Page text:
What happens to the Eldorado Exploring Expedition and how does Marlow respond?
The Journey Up the River (49-53). How does Marlow describe the river? Why does this cause him to insult his companions on the boat in the Thames and thus to create another break in the narrative? How does Marlow go on to describe the journey as "we penetrated deeper and deeper into the heart of darkness" (51)?
What does Marlow think of his crew (51-52)? Who are they? What does he think of the fireman (52)?
Approaching the Inner Station (53-63). What does Marlow find when the boat stops for wood (53)? What is the value of the book, according to Marlow? What does he find written in it? What can we learn about the speed of the boat from the numbers on page 54? How far is the boat from the inner station?
What happens the next morning in the fog? How does Marlow describe the cry (55)? How do the responses of the whites and the blacks differ? How does the head-man of the African crew respond (56)? Look closely at how Marlow responds to the idea that the Africans are hungry (56-58)? What attribute does he find in the Africans that he does not find in the whites?
What is the effect of having Marlow say "The approach to this Kurtz [. . .] was beset by as many dangers as though he had been an enchanted princess sleeping in a fabulous castle" (58)?
What happens as the boat approaches the inner station (59-63)? How do the pilgrims respond to the attack? What does the helmsman do and what is the result? How does Marlow scare off the attackers and how does he interpret their wail (62)? What does Marlow think has happened to Kurtz?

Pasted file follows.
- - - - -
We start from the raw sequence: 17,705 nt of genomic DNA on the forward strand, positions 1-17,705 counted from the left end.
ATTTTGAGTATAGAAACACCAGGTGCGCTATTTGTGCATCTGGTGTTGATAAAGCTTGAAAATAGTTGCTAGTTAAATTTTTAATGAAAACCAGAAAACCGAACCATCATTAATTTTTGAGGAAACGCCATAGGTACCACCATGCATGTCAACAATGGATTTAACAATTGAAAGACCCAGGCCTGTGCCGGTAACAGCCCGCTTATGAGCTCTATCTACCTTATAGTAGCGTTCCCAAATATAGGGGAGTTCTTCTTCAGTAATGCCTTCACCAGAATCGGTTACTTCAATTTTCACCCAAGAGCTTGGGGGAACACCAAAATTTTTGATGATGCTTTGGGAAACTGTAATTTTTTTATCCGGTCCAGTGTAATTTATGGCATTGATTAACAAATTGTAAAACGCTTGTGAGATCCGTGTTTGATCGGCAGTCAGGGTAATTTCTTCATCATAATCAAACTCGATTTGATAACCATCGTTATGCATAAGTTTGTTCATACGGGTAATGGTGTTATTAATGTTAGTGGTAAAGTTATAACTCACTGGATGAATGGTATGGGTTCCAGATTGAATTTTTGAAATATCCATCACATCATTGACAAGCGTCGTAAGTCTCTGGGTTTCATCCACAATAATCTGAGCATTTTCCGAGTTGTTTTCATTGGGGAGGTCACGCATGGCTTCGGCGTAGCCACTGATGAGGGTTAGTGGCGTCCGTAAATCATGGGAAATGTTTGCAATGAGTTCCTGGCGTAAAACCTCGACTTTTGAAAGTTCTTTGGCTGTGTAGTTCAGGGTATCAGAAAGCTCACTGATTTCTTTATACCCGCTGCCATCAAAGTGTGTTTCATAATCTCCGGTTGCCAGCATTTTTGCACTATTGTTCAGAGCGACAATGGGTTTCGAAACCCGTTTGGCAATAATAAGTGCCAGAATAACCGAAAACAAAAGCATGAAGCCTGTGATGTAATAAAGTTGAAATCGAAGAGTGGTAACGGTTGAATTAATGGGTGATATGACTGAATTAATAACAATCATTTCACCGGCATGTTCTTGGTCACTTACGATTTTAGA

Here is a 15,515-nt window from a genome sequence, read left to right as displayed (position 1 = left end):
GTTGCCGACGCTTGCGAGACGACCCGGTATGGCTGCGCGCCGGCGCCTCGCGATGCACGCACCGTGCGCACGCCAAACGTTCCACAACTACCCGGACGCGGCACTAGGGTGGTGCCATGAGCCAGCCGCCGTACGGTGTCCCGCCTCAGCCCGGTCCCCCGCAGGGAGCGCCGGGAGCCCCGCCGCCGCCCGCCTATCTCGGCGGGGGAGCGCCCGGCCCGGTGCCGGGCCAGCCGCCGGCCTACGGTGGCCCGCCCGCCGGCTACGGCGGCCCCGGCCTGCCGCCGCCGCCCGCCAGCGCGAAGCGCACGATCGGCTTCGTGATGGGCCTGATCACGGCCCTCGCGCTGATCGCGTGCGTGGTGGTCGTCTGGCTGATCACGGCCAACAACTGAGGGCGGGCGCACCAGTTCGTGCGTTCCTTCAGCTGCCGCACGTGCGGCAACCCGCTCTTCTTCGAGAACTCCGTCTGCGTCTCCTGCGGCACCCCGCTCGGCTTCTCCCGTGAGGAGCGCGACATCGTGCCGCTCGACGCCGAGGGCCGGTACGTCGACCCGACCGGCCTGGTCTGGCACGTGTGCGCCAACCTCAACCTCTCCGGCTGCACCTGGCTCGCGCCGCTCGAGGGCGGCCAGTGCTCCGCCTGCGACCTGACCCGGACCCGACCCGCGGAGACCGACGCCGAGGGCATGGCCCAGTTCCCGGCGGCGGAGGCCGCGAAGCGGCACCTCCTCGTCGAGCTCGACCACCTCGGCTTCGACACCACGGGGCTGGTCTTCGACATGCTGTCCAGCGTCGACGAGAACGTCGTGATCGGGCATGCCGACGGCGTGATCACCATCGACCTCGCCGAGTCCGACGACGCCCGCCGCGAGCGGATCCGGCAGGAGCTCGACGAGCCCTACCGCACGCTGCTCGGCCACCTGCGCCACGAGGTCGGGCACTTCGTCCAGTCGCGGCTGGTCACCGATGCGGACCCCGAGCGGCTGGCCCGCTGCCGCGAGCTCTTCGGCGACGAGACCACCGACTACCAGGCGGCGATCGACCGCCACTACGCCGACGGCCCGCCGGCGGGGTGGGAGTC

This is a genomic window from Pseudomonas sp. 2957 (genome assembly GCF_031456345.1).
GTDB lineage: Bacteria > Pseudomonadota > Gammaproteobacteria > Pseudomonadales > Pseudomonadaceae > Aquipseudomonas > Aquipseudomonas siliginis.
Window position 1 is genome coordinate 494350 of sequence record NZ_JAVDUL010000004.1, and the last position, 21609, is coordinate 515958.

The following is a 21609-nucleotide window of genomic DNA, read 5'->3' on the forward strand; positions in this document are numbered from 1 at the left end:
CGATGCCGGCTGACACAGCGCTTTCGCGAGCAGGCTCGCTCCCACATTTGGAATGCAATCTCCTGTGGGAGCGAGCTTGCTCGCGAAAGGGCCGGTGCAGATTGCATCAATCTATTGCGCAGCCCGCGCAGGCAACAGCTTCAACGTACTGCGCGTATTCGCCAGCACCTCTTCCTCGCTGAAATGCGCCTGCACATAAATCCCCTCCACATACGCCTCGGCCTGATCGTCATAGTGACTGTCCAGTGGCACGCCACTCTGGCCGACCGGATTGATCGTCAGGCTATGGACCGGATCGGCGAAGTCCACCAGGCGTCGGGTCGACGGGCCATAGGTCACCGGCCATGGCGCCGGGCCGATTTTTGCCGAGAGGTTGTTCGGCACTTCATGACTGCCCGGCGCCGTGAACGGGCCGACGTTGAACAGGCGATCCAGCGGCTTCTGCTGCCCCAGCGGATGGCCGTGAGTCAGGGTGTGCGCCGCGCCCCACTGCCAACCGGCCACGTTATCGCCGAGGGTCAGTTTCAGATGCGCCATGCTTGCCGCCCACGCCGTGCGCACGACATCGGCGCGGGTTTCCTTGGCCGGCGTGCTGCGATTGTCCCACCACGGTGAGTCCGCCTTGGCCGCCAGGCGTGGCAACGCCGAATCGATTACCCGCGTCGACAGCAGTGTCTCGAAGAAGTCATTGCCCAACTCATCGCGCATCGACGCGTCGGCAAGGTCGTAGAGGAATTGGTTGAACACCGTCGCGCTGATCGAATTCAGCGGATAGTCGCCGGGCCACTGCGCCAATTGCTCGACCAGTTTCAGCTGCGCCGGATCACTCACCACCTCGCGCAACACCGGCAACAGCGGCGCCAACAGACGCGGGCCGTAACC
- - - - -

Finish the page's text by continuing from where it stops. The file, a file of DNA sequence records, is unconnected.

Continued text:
Kurtz Interlude (63-67). Why is Marlow so disappointed by the idea that Kurtz is dead (63)? What things come to his mind as he thinks of meeting Kurtz and what followed (64)? Pay special attention to the "girl" and the "lie" for future reference. What did Kurtz look like? What is meant by his reference to "My Intended"? What seems to be going on in Marlow's statement that "The wilderness [. . .] had [. . .] sealed his soul to its own by the inconceivable ceremonies of some devilish initiation" (64)? What sort of picture of Kurtz do we get from this interlude on him? Why is Marlow so bothered by Kurtz?
What is the report and what does Marlow think of it? What is the argument of the report? How is the report modified by the handwritten statement at the end? What sort of dancing is Marlow taking about? What have we learned about Kurtz so far? Why does Marlow also think again about the dead helmsman (67)?
At the Inner Station (67-71). What does Marlow do with the helmsman's body? Why? What do the pilgrims assume has happened to Kurtz and the station (68)?
What does Marlow see as he looks at the inner station through his binoculars (68)? Keep this description in mind.
Who is the first person Marlow meets? Why is he describes as "a harlequin" (69). Is this the sort of person we (or Marlow) would expect to meet here? How does the fact that he is a Russian help to solve the mystery of the book? (From here on he will be referred to as the Russian.)
Why, according to the Russian, did the natives attack the boat? What does he think of Kurtz?
PART 3 (pages 71-95)
At the Inner Station, continued (71-80). How does Marlow describe the Russian at the beginning of Part 3? What does the Russian tell Marlow to do with Kurtz (71)? How does the Russian describe his relations with Kurtz? How did Kurtz get so much ivory?